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July 2022

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John THOMAS (1826-1913)
Hunting the hare (1886) [3.22]
Gogerddan* (1870) [2.36]
Gigue (Handel) [4.17]
La primola* (1858) [4.03]
Cambria (1863) [11.02]
The King’s departure* (1870) [3.18]
Love’s fascination (1862) [5.13]
Hob a derry dando* (1870) [1.31]
Souvenir du Nord (1854) [9.33]
The quarrelsome couple* (1870) [2.49]
Ständchen (Schubert) [3.57]
Gelert’s grave* (1863) [4.03]
Thou art the star* (1858) [3.34]
L’adieu (attrib Schubert) (1900) [5.39]
Rachel Ann Morgan (mezzo* and harp); Edward Witsenburg (harp)
rec. Kerk Markenbrinnen, October 2011
GLOBE GLO 5251 [64.57]

Experience Classicsonline

The music of John Thomas, “harpist-in-ordinary” to Queen Victoria, is not a totally unknown quantity. There has been a 2007 compilation of his music for harp and harp duo from Naxos, and Elinor Bennett recorded his complete twenty-four Welsh melodies in 1999 - unfortunately this latter double CD set seems to be no longer available. The present disc however gives us the first opportunity on disc to encounter some of his song settings. Commendably the booklet with this issue contains not only the complete Welsh texts of these songs but also rhymed translations of the poems by Thomas Oliphant, which may not be the last word in accuracy but give the listener who does not speak the “language of the angels” a chance to come to grips with some totally unfamiliar music.
This is not music of great sophistication, however. The pieces for harp and harp duo are more or less elaborate arrangements and sets of variations on various mainly Welsh themes. The songs are basically strophic settings. Unlike earlier recordings of Thomas, we are also given here the chance to hear Thomas’s arrangements of pieces by Handel and Schubert, which are well written for the harp but add nothing to our knowledge of the composer or the arranger. Thomas was admired by such contemporaries as Rossini, Liszt and Berlioz, but his straightforward transcriptions have nothing of their style or flair.
The most substantial piece here consists of the three-movement suite Cambria. Here the style adopted by the Morgan-Witsenburg duo is at once very different from that preferred by the Lipman Harp Duo on Naxos. Morgan and Witsenbug arpeggiate the opening chords, luxuriating in the rich sounds; the Lipmans attack these same chords without any arpeggiation at all and the result simply sounds unidiomatic. They also launch into the opening movement The camp with a will, shaving over a minute off the total duration of the suite by comparison. Morgan and Witsenbug not only allow themselves more time but also phrase the tunes themselves with more affection. However this is the only piece here which duplicates any of the material on the Naxos disc, so collectors will want to have both. The recording on this new release is more atmospheric than in the Naxos release, with greater resonance adding more body to the sound.
The other major work, not available elsewhere, is the Souvenir du Nord where Thomas suddenly abandons Welsh tradition and constructs a fantasia on Russian melodies. However none of the melodies sounds particularly Slavonic in the treatment they are given here. Indeed they could well be unknown Welsh folksongs. The most beautiful of the harp pieces in this compilation is the haunting Love’s fascination, where Thomas extends his meditation on the tune Serch hudol over a five-minute span.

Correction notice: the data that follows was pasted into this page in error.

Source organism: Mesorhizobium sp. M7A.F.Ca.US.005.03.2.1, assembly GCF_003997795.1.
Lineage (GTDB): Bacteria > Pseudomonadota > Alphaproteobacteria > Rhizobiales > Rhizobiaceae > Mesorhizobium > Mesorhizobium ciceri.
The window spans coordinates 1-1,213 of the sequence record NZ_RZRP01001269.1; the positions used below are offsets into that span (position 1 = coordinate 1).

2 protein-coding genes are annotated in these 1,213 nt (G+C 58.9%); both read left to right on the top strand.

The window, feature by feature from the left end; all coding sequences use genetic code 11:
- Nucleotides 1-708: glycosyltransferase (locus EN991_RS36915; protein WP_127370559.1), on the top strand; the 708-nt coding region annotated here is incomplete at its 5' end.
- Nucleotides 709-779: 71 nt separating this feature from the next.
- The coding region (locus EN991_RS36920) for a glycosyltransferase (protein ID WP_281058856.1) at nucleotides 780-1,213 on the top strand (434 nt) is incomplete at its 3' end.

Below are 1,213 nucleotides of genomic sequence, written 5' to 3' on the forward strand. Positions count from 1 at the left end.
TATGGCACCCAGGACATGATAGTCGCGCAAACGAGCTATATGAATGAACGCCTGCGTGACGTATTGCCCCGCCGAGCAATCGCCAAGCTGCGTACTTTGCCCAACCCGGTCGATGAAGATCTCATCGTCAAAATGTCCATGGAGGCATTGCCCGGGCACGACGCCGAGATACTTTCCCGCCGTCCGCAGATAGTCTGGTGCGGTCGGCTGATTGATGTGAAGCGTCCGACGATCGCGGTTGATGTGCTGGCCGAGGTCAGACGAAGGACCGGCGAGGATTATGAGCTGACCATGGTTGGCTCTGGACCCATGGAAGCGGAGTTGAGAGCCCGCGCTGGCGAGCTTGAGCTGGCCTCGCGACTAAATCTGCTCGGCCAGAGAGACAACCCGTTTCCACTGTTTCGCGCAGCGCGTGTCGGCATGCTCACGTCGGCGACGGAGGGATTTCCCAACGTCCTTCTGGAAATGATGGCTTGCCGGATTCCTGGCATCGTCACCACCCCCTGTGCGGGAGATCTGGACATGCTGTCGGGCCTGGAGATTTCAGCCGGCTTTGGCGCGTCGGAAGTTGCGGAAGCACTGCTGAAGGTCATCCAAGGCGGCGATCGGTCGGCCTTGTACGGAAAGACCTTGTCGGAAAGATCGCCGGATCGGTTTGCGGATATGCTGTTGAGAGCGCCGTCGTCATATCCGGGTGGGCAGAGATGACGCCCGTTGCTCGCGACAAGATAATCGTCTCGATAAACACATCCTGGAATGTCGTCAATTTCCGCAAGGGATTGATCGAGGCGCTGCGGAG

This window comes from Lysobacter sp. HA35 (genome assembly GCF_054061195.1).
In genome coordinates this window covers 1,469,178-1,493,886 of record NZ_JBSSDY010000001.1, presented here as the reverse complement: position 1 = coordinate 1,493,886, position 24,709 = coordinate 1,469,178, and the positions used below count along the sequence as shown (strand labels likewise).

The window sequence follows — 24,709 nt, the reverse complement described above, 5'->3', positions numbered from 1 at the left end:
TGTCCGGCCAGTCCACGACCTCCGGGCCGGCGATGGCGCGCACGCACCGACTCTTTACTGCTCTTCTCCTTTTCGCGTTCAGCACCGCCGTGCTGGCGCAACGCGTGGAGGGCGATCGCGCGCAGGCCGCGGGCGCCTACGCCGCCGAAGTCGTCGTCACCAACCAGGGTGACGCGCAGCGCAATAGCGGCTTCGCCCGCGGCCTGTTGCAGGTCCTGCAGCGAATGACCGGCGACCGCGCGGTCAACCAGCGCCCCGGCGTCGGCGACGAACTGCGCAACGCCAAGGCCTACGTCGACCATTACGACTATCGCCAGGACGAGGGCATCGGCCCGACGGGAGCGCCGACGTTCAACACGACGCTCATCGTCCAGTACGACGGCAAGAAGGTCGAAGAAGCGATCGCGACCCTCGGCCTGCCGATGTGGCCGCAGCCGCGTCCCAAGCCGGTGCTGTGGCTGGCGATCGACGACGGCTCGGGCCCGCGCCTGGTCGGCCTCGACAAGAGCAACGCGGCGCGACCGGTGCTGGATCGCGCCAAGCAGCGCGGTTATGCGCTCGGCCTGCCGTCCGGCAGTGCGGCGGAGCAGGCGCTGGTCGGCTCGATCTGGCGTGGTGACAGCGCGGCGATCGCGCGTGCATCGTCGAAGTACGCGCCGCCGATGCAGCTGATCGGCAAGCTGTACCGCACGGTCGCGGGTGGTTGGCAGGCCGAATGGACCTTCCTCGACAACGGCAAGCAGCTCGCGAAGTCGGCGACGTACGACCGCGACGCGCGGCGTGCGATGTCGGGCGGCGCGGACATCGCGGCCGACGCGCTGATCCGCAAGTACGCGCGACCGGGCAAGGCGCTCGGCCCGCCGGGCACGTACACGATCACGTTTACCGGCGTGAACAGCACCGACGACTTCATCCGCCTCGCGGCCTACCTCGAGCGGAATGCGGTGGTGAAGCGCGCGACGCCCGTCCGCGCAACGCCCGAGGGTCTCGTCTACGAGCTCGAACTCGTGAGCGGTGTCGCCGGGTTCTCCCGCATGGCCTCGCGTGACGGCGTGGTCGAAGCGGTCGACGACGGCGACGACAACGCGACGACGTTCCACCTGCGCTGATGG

The songs, mainly Welsh, also include one setting of an English poem, Thou art the star by Charles Long, a piece of cloying Victorian sentimentality, and an Italian piece, La primola. Here one must admit to some dissatisfaction with the singer. Rachel Ann Morgan is a harpist who also sings, in the standard Welsh tradition but her basically folk-orientated style of delivery, which is fine with the Welsh settings, sounds decidedly uncomfortable in what are effectively Italian or English art songs. Of the Welsh traditional songs, The quarrelsome couple (Dadl dau) is perhaps the most familiar to non-Welsh listeners. Hoddinott employs it both in his settings of Welsh folksongs and in his Welsh folksong suite. Before him Mathias had also used it in the final movement of his Harp Concerto. Both Hoddinott and Mathias treated the tune in a more upbeat manner, and Morgan sounds rather lacking in character in what is essentially a comic song. Oliphant’s rhyming translation is particularly free and particularly inaccurate here. Gelert’s grave, an aria from Thomas’s dramatic cantata Llewellyn, was originally written to be accompanied by an ensemble of six harps. It is a melodramatic and rather gory ballad, but Thomas’s basic strophic setting badly lacks dramatic definition. Morgan’s voice is unable to supply what is missing - Erlkönig this emphatically is not. Queen Victoria would not have been shocked, and probably not amused either.
It is odd to find a recording of such specifically Welsh music coming from the Netherlands. However Dutch harpist Edward Witsenburg has exactly the right feeling for the music that one would more naturally expect from Rachel Ann Morgan. They combine well in duet. The booklet notes come in both English and German, and one is particularly delighted at this clear attempt to introduce this music to an international market.
Paul Corfield Godfrey 





















































































































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